Learning through migrant entrepreneurship

As EU citizen, you are free to set up your own company in any other EU country than the one you were born in, thanks to one of the European Union’s fundamental freedoms, the freedom of establishment. The creation of the EU Single Market in 1993 has made this process a lot easier. It has also made it simpler to provide services on the territory of another EU Member State other than the one in which you are established.

With the Euro as single currency and, at least potentially, a direct access to 500 million people across the continent, one would think that many EU businesses would have already ventured into new markets within the EU. Yet, the majority of the more than 24 million EU SMEs still operate largely in their own domestic markets.

One of the reasons the Single Market is still not used to its maximum is cultural: although the EU Member States are geographically close to one another and share the same currency (for most of them), there are still many differences between them. Thus, if you intend to start a business abroad, you will have to deal with a foreign bureaucracy and unfamiliar industry structures, as well as a different business culture, all this in another language. Not to mention the personal aspects (education, healthcare, buying a house…) you will have to take care of if you also want to settle in that country.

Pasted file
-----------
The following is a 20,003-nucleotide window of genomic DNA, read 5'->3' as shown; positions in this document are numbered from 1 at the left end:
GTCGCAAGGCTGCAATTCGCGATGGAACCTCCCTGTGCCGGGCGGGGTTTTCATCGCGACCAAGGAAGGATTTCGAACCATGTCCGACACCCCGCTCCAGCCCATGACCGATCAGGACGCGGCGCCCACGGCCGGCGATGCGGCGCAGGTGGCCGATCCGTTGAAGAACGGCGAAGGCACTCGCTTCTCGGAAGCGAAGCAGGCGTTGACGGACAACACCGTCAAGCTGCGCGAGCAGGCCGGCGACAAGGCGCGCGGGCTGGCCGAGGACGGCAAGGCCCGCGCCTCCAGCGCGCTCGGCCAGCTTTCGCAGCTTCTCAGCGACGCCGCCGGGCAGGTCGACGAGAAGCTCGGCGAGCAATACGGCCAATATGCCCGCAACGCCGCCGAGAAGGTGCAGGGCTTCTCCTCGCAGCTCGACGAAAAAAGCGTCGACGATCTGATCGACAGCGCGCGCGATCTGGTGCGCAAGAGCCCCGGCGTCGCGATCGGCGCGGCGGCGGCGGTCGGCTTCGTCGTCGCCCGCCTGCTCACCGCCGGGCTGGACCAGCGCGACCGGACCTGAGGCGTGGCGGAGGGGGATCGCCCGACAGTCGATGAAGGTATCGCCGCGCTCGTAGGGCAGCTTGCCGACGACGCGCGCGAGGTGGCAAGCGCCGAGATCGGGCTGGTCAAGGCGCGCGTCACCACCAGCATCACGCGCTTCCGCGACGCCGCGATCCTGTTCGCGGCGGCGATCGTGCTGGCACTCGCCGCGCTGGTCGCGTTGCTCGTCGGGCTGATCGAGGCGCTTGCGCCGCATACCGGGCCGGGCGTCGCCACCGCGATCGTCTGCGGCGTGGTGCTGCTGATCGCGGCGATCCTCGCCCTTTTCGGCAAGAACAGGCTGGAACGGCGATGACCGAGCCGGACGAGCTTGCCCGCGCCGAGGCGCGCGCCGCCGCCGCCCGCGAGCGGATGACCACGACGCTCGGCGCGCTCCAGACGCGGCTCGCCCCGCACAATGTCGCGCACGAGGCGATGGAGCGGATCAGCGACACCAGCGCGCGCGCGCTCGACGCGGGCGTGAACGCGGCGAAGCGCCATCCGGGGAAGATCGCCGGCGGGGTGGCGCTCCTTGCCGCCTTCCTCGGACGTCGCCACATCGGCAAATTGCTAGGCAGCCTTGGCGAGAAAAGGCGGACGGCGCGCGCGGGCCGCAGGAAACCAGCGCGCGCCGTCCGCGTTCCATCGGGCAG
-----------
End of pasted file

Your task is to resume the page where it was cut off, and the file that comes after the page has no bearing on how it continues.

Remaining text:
The good news is, however, that a special group of people has already faced and often overcome these challenges for the past 50 years and you can certainly learn from their experience: the New European entrepreneurs.

One only needs to walk around cities such as Copenhagen, Amsterdam, Vienna or Frankfurt, where ethnic businesses comprise up to 35% of all businesses, to understand that immigrants are natural entrepreneurs. Immigrant entrepreneurs actually create more new businesses in relative terms than their native counterparts. After all, the risk inherent in moving to a country with the aim of reinventing yourself is similar to the risk of investing money and energy to transform an idea into a commercial product or service.

Immigrant entrepreneurs do not only produce for their own ethnic niches. Just as their native counterparts, they are active agents, capable to detect new demands, create opportunities and deliver high quality services or products. For instance, one fifth of ethnic businesses in Ireland operate in the high-tech ICT sector.

The collective belief that immigrants are only poor and low-skilled people taking jobs and lowering wages are mostly misconceptions. Not only do they fill gaps in the European labour market, but they also create their own businesses, thus contributing to job creation, economic gain, neighborhood revitalization and cultural enrichment. But while they are often held up as role models for their own communities, why not see their experiences as valuable knowledge for European students and SMEs willing to exploit opportunities oversees?

This is precisely the objective set by the EU funded project ELIE, which aimed at encouraging and helping EU citizens start up their own business abroad. “The ELIE project came about simply because we wanted to encourage our students to consider entrepreneurship as a career choice. At the same time, we were also working with a group of immigrant entrepreneurs who were very successful. What could be learned from their experience? How could they help us encourage our students to become more entrepreneurial? These were the questions that led us to start the ELIE project” explains Dr Carolyn Downs of Lancaster Management School and Academic Leader of the ELIE project.